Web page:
The native swamp rose, Rosa palustris, is now blooming at Crow's Nest. Its pink flowers are larger than the more common (and invasive) multiflora rose's white ones, and for us it blooms a bit later. It also lacks the hairy stipules at the base of each leaf stem, or petiole, that you find on multiflora rose. Swamp rose's hips--the fruit--are also much larger. But even if you didn't know this, you could distinguish swamp rose from multiflora rose by its behavior: multiflora takes over everywhere, and swamp rose is a well-behaved clump at the pond, along the stream, and near a spring.
Multiflora rose (Rosa multiflora) is a plant we love to hate. Imported for soil conservation, wildlife habitat, and as a "living fence" to contain livestock, it has taken over many old fields, hedgerows, and wood lots. I lose a lot of blood to its thorns.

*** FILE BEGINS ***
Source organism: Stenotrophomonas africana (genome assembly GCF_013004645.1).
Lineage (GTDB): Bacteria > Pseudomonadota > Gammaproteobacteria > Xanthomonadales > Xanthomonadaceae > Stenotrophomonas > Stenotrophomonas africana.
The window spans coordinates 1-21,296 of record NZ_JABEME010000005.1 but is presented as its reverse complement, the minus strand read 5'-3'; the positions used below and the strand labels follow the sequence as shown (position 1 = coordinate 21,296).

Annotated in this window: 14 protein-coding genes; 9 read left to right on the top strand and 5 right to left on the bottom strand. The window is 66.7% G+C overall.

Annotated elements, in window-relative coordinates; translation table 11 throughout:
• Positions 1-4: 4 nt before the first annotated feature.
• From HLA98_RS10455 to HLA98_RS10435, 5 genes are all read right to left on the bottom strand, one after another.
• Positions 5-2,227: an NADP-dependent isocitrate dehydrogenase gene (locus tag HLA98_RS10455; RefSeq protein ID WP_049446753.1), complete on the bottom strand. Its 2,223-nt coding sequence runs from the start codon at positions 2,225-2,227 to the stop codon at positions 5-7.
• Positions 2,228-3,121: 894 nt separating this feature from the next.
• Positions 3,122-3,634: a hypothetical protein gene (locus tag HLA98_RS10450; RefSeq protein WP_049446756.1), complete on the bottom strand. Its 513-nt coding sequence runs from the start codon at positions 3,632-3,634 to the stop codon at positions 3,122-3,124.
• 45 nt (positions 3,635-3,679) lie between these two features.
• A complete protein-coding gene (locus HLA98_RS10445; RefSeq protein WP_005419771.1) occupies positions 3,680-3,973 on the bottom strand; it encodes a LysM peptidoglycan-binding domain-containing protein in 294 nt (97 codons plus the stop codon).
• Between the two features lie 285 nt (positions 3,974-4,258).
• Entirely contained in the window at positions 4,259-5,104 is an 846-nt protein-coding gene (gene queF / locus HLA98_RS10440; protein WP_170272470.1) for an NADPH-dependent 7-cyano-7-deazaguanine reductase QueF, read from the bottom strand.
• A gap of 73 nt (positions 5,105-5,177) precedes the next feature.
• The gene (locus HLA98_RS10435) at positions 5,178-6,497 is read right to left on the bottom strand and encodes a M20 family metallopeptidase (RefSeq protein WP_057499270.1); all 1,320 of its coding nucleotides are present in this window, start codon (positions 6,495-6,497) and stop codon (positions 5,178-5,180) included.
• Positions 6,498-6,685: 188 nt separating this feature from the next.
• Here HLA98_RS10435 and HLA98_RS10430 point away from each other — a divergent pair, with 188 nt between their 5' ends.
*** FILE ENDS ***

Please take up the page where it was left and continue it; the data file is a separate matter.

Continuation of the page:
A disease called rose-rosette is moving into our area, and it disfigures the new growth on multiflora rose (and some garden roses). The disease reduces the vigor of the plant. Experts think that this will cause multiflora rose populations to be reduced in a cycle of disease boom and bust. It will never eliminate multiflora rose, but perhaps it will never be as dominant as it is today. See links such as this one for more information: http://www.ext.vt.edu/pubs/plantdiseasefs/450-620/450-620.html.